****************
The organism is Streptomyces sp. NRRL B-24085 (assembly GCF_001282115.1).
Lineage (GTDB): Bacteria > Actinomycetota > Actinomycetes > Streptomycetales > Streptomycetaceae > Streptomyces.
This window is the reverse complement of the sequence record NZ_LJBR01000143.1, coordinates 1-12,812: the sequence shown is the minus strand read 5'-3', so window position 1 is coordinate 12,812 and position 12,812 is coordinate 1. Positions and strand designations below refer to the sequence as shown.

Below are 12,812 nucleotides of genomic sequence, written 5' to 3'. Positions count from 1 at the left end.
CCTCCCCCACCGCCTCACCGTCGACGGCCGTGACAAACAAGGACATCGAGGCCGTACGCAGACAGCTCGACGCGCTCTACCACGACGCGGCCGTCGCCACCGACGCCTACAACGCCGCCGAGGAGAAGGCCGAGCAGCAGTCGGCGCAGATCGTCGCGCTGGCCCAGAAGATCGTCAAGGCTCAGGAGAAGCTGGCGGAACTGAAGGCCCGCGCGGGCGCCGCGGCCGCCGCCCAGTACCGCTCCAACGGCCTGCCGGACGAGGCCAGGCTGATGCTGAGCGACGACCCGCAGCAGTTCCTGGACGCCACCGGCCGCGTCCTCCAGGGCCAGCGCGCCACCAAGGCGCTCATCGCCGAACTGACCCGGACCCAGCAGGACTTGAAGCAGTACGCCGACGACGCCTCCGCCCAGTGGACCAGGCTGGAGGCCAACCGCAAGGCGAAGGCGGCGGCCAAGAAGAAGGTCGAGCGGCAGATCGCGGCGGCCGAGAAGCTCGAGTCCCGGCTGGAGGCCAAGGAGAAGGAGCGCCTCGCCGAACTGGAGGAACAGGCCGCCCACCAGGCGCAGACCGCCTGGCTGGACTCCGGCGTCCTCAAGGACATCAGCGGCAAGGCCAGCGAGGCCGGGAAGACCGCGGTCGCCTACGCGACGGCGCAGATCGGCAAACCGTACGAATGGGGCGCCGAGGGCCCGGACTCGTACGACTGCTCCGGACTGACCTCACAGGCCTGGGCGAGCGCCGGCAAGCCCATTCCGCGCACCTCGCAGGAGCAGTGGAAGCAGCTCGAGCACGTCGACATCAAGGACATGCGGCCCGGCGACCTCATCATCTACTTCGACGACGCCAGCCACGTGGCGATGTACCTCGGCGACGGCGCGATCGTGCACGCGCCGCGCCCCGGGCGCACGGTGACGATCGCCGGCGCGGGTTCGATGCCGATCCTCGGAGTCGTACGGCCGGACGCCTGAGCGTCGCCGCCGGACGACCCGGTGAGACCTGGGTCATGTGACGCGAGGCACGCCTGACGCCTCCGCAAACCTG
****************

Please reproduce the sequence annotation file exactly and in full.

The organism is Streptomyces sp. NRRL B-24085 (assembly GCF_001282115.1).
Lineage (GTDB): Bacteria > Actinomycetota > Actinomycetes > Streptomycetales > Streptomycetaceae > Streptomyces.
This window is the reverse complement of the sequence record NZ_LJBR01000143.1, coordinates 1-12,812: the sequence shown is the minus strand read 5'-3', so window position 1 is coordinate 12,812 and position 12,812 is coordinate 1. Positions and strand designations below refer to the sequence as shown.

Below are 12,812 nucleotides of genomic sequence, written 5' to 3'. Positions count from 1 at the left end.
CCTCCCCCACCGCCTCACCGTCGACGGCCGTGACAAACAAGGACATCGAGGCCGTACGCAGACAGCTCGACGCGCTCTACCACGACGCGGCCGTCGCCACCGACGCCTACAACGCCGCCGAGGAGAAGGCCGAGCAGCAGTCGGCGCAGATCGTCGCGCTGGCCCAGAAGATCGTCAAGGCTCAGGAGAAGCTGGCGGAACTGAAGGCCCGCGCGGGCGCCGCGGCCGCCGCCCAGTACCGCTCCAACGGCCTGCCGGACGAGGCCAGGCTGATGCTGAGCGACGACCCGCAGCAGTTCCTGGACGCCACCGGCCGCGTCCTCCAGGGCCAGCGCGCCACCAAGGCGCTCATCGCCGAACTGACCCGGACCCAGCAGGACTTGAAGCAGTACGCCGACGACGCCTCCGCCCAGTGGACCAGGCTGGAGGCCAACCGCAAGGCGAAGGCGGCGGCCAAGAAGAAGGTCGAGCGGCAGATCGCGGCGGCCGAGAAGCTCGAGTCCCGGCTGGAGGCCAAGGAGAAGGAGCGCCTCGCCGAACTGGAGGAACAGGCCGCCCACCAGGCGCAGACCGCCTGGCTGGACTCCGGCGTCCTCAAGGACATCAGCGGCAAGGCCAGCGAGGCCGGGAAGACCGCGGTCGCCTACGCGACGGCGCAGATCGGCAAACCGTACGAATGGGGCGCCGAGGGCCCGGACTCGTACGACTGCTCCGGACTGACCTCACAGGCCTGGGCGAGCGCCGGCAAGCCCATTCCGCGCACCTCGCAGGAGCAGTGGAAGCAGCTCGAGCACGTCGACATCAAGGACATGCGGCCCGGCGACCTCATCATCTACTTCGACGACGCCAGCCACGTGGCGATGTACCTCGGCGACGGCGCGATCGTGCACGCGCCGCGCCCCGGGCGCACGGTGACGATCGCCGGCGCGGGTTCGATGCCGATCCTCGGAGTCGTACGGCCGGACGCCTGAGCGTCGCCGCCGGACGACCCGGTGAGACCTGGGTCATGTGACGCGAGGCACGCCTGACGCCTCCGCAAACCTG